GAZA CITY ø The Palestinian Authority has launched a military trial
of four defendants charged with a bombing of a U.S. embassy convoy in
which three American security guards were killed.
The trial began on Saturday amid heavy U.S. pressure on the PA to
capture and prosecute those responsible for the Oct. 15, 2003 attack on the
U.S. embassy convoy north of Gaza City. As late as last week, the PA said it
had not captured any suspects in the killing.
The four Palestinian defendants were brought to a military court in Gaza
City for the start of the trial, Middle East Newsline reported. PA military courts are similar to the state
security courts abolished by the PA in 2003. Human rights groups do not
regard PA military courts as operating according to standard rules of
The four defendants were identified as Naim Dib Taha Abu Foul, 43;
Bashir Khalil Said Abu Laban, 42; Mohammed Disouki Kamel Assaliya, 22; and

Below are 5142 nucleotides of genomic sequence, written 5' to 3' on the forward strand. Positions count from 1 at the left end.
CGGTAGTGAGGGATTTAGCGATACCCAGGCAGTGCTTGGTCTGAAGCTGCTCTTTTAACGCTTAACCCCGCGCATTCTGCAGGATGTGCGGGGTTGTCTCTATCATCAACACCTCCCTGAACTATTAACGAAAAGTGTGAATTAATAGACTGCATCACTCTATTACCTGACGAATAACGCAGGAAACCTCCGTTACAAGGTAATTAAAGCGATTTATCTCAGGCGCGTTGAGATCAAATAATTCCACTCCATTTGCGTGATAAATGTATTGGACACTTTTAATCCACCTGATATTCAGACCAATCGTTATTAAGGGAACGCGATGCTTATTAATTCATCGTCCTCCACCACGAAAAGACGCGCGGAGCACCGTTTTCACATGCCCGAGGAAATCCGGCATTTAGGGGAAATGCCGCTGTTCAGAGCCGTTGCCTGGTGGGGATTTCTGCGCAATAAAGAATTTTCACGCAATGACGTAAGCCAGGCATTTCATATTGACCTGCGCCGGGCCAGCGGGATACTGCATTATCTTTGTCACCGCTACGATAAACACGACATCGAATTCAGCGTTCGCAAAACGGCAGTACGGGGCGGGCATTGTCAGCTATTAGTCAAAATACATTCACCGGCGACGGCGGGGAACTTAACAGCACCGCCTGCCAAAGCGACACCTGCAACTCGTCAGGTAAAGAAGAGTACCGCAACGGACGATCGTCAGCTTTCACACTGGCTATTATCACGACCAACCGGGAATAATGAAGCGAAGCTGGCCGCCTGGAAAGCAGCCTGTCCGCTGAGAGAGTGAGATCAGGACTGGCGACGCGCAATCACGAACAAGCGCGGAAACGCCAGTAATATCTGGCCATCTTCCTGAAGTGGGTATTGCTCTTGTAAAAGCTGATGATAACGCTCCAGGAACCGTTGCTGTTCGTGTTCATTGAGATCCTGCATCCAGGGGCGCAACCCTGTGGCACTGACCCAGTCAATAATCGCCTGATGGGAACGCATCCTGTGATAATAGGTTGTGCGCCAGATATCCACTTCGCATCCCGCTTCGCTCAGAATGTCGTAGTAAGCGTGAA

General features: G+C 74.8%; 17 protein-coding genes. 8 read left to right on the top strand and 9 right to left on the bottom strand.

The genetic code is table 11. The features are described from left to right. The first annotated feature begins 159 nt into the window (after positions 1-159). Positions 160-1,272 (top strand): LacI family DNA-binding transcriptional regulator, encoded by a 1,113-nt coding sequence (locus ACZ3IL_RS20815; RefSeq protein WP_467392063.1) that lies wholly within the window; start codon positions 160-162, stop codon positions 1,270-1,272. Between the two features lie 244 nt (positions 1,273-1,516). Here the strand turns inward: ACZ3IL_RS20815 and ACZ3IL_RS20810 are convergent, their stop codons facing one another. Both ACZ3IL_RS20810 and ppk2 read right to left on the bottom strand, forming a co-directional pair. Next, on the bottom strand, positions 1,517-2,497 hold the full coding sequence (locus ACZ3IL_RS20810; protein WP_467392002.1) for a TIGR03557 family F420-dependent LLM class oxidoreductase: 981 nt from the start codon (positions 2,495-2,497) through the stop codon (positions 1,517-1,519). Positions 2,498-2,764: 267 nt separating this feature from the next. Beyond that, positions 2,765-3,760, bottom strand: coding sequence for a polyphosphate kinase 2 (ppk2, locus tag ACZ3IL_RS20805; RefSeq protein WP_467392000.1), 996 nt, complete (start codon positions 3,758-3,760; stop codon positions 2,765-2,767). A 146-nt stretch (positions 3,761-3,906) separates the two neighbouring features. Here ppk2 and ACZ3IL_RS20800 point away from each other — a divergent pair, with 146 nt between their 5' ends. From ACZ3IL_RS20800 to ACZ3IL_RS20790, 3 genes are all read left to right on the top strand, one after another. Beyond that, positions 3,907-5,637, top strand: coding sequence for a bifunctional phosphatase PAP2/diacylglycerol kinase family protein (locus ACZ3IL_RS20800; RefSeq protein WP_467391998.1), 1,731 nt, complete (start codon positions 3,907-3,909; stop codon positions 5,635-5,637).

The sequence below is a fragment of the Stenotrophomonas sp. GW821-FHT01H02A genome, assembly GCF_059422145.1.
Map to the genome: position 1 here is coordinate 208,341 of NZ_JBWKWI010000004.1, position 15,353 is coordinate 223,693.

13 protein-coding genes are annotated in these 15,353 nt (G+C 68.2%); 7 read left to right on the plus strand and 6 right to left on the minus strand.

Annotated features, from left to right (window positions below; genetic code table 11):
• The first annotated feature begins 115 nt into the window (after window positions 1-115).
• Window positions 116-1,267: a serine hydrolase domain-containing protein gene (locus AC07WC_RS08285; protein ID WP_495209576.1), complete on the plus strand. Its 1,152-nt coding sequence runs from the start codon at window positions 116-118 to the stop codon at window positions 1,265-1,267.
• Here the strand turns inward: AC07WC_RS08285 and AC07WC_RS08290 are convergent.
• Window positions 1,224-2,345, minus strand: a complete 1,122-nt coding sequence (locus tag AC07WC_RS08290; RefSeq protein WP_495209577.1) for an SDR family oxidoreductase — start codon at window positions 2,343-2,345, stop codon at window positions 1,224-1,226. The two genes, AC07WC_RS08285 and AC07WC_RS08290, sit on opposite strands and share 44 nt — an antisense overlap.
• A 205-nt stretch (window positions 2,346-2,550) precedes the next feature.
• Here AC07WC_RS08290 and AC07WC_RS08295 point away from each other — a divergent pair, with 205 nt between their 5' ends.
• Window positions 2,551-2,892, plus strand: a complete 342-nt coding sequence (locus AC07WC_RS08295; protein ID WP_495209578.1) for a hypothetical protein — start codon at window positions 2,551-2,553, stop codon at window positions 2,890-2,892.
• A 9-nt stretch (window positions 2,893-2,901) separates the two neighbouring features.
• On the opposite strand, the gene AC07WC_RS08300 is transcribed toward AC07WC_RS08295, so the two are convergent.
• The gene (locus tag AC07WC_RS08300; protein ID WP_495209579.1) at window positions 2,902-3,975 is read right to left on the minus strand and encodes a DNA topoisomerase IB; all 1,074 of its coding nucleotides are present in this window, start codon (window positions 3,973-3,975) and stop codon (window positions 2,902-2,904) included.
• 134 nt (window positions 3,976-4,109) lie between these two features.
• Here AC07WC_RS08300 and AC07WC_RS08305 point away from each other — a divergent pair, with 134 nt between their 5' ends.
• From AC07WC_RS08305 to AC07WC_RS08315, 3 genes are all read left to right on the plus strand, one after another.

Ahmed Abdel Fatah Saafi, 24, all of them from the Jabalya refugee camp. Abu
Foul and Abu Laban were arrested on Oct. 15. Assaliya, and Saafi were
arrested on Dec. 20.
The defendants were charged with possessing explosives and planting them
along the Gaza highway. They were also accused of confronting Israeli troops
in the Gaza Strip, but were not directly charged with killing the U.S.
The indictment said the bombs that exploded near the U.S. convoy might
have been meant for Israeli tanks. The United States, which has offered a $5
million reward for information that would lead to the capture of the
bombers, has rejected this explanation.
"It could be that the explosion that killed the Americans was caused by
these devices," the indictment read.
The court adjourned until Feb. 29.
The Palestinian Center for Human Rights has protested the military
trial, pointing out that the defendants were not members of the PA security
services. The center also said the indictment was not definite regarding the
charges against the suspects, at least one of whom was said to have been
"The accusations were submitted against the four persons together and
lacked enough evidence which is clear by the frequent usage of the word
'may,'" the center said. "The trial was organized quickly. The accused
persons were informed about its time only a short period earlier, which was
too late for them to hire lawyers during the court session in violation of
their right to a fair trial."